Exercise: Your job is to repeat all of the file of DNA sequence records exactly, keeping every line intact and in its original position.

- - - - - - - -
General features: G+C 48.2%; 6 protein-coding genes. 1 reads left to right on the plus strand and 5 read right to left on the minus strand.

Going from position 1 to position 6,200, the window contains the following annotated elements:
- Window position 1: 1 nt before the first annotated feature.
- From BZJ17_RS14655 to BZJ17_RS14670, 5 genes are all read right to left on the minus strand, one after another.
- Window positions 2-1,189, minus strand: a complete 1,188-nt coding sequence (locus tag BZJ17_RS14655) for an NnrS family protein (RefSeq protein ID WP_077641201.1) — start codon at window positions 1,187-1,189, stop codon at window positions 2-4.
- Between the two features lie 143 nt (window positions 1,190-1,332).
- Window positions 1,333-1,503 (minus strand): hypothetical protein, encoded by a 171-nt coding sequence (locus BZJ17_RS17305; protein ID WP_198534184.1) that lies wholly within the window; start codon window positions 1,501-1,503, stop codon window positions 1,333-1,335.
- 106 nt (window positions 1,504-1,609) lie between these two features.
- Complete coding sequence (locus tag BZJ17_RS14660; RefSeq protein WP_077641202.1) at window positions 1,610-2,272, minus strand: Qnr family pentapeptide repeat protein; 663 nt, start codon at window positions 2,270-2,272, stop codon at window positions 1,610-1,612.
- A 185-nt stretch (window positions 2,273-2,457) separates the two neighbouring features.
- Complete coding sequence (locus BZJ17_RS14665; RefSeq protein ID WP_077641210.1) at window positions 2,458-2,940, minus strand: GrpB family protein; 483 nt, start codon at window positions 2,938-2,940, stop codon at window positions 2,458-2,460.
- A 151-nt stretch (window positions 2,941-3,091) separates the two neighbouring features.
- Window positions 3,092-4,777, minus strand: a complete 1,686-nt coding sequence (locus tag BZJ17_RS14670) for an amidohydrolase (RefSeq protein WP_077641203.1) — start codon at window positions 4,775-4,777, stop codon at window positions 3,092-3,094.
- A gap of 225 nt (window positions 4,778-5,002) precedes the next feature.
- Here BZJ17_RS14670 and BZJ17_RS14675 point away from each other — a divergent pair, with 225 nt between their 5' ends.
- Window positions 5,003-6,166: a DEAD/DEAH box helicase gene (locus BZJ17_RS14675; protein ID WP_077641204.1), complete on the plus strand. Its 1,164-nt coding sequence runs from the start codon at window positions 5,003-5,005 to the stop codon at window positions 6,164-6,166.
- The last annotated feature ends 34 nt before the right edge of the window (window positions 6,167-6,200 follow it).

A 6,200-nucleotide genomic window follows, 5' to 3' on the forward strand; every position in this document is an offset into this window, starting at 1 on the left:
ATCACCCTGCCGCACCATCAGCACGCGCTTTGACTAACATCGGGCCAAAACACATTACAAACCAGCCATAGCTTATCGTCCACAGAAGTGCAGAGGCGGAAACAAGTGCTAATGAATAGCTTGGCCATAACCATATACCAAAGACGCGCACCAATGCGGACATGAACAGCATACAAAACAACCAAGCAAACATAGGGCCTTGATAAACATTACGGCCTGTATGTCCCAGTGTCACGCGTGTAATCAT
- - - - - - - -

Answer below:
General features: G+C 48.2%; 6 protein-coding genes. 1 reads left to right on the plus strand and 5 read right to left on the minus strand.

Going from position 1 to position 6,200, the window contains the following annotated elements:
- Window position 1: 1 nt before the first annotated feature.
- From BZJ17_RS14655 to BZJ17_RS14670, 5 genes are all read right to left on the minus strand, one after another.
- Window positions 2-1,189, minus strand: a complete 1,188-nt coding sequence (locus tag BZJ17_RS14655) for an NnrS family protein (RefSeq protein ID WP_077641201.1) — start codon at window positions 1,187-1,189, stop codon at window positions 2-4.
- Between the two features lie 143 nt (window positions 1,190-1,332).
- Window positions 1,333-1,503 (minus strand): hypothetical protein, encoded by a 171-nt coding sequence (locus BZJ17_RS17305; protein ID WP_198534184.1) that lies wholly within the window; start codon window positions 1,501-1,503, stop codon window positions 1,333-1,335.
- 106 nt (window positions 1,504-1,609) lie between these two features.
- Complete coding sequence (locus tag BZJ17_RS14660; RefSeq protein WP_077641202.1) at window positions 1,610-2,272, minus strand: Qnr family pentapeptide repeat protein; 663 nt, start codon at window positions 2,270-2,272, stop codon at window positions 1,610-1,612.
- A 185-nt stretch (window positions 2,273-2,457) separates the two neighbouring features.
- Complete coding sequence (locus BZJ17_RS14665; RefSeq protein ID WP_077641210.1) at window positions 2,458-2,940, minus strand: GrpB family protein; 483 nt, start codon at window positions 2,938-2,940, stop codon at window positions 2,458-2,460.
- A 151-nt stretch (window positions 2,941-3,091) separates the two neighbouring features.
- Window positions 3,092-4,777, minus strand: a complete 1,686-nt coding sequence (locus tag BZJ17_RS14670) for an amidohydrolase (RefSeq protein WP_077641203.1) — start codon at window positions 4,775-4,777, stop codon at window positions 3,092-3,094.
- A gap of 225 nt (window positions 4,778-5,002) precedes the next feature.
- Here BZJ17_RS14670 and BZJ17_RS14675 point away from each other — a divergent pair, with 225 nt between their 5' ends.
- Window positions 5,003-6,166: a DEAD/DEAH box helicase gene (locus BZJ17_RS14675; protein ID WP_077641204.1), complete on the plus strand. Its 1,164-nt coding sequence runs from the start codon at window positions 5,003-5,005 to the stop codon at window positions 6,164-6,166.
- The last annotated feature ends 34 nt before the right edge of the window (window positions 6,167-6,200 follow it).

A 6,200-nucleotide genomic window follows, 5' to 3' on the forward strand; every position in this document is an offset into this window, starting at 1 on the left:
ATCACCCTGCCGCACCATCAGCACGCGCTTTGACTAACATCGGGCCAAAACACATTACAAACCAGCCATAGCTTATCGTCCACAGAAGTGCAGAGGCGGAAACAAGTGCTAATGAATAGCTTGGCCATAACCATATACCAAAGACGCGCACCAATGCGGACATGAACAGCATACAAAACAACCAAGCAAACATAGGGCCTTGATAAACATTACGGCCTGTATGTCCCAGTGTCACGCGTGTAATCAT